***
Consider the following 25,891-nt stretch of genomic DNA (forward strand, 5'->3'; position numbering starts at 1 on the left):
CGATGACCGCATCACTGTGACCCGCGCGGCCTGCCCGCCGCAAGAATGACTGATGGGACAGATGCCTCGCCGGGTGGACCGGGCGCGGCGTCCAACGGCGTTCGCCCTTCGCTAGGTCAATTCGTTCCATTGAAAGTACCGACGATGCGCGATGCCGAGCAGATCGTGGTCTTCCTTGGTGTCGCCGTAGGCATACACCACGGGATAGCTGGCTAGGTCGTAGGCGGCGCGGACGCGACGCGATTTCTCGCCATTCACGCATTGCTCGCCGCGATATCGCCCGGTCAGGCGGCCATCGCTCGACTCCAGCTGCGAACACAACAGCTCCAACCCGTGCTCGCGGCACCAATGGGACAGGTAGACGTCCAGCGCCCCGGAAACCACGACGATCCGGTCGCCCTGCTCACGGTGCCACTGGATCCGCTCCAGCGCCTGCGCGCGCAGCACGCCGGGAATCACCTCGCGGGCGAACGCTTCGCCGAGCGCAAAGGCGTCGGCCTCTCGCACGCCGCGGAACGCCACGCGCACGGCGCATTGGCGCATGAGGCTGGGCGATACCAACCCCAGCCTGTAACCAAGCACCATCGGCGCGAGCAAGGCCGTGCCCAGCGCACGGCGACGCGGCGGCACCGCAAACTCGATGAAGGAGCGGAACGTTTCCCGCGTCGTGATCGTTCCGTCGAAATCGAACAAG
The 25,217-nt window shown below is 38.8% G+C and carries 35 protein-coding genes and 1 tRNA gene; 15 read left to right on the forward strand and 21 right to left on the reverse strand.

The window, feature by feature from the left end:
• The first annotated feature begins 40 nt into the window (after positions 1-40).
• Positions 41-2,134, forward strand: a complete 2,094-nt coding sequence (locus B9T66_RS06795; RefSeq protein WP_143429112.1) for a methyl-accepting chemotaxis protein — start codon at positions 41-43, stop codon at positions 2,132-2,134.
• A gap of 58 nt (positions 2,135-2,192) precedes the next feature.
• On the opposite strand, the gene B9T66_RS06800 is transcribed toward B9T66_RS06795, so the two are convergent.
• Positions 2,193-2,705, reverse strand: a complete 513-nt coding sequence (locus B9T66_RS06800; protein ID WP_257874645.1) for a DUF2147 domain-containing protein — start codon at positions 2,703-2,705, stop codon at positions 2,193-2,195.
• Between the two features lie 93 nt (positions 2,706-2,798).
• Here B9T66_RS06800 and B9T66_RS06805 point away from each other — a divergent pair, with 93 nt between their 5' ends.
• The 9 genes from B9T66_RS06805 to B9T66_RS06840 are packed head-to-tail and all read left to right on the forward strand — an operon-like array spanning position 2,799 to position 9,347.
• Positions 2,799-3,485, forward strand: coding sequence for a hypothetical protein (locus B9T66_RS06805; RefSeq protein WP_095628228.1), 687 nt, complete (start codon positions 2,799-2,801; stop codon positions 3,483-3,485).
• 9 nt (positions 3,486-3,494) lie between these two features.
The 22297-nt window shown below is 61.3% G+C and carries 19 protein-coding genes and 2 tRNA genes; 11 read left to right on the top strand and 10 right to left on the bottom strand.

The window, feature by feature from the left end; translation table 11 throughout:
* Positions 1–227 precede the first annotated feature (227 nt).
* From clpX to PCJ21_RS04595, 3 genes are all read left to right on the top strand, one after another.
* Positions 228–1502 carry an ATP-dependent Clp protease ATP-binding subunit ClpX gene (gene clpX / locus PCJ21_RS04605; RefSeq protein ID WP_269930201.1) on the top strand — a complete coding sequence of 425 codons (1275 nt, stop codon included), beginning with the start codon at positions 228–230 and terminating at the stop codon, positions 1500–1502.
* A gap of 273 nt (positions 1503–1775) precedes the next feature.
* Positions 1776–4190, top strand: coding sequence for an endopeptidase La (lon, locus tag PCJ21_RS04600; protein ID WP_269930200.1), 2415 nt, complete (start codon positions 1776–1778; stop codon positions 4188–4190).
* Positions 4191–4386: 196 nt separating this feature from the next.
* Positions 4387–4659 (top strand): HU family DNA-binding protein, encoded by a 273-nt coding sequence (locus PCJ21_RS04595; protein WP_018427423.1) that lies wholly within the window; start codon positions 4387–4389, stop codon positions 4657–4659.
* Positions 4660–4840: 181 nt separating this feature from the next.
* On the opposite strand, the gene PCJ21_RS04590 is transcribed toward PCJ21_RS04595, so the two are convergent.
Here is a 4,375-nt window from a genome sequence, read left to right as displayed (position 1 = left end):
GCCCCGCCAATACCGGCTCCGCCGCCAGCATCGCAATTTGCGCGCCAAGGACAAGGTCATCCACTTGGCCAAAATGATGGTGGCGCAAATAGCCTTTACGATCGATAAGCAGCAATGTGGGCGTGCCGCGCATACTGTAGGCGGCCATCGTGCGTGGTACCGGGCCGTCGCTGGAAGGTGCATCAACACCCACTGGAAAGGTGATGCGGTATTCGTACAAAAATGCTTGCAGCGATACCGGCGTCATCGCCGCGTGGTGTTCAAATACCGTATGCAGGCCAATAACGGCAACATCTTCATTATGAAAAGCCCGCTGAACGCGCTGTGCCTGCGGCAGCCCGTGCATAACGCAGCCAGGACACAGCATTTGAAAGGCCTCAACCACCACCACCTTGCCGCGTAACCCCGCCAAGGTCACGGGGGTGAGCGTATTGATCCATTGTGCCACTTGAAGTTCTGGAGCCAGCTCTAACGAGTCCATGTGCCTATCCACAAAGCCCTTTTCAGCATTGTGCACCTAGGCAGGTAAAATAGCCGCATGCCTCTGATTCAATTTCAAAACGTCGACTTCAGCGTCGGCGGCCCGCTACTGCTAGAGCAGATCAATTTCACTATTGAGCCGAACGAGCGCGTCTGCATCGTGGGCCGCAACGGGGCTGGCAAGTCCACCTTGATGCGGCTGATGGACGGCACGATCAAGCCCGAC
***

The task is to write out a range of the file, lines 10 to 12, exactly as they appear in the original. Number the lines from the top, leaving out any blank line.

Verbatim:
• Between the two features lie 93 nt (positions 2,706-2,798).
• Here B9T66_RS06800 and B9T66_RS06805 point away from each other — a divergent pair, with 93 nt between their 5' ends.
• The 9 genes from B9T66_RS06805 to B9T66_RS06840 are packed head-to-tail and all read left to right on the forward strand — an operon-like array spanning position 2,799 to position 9,347.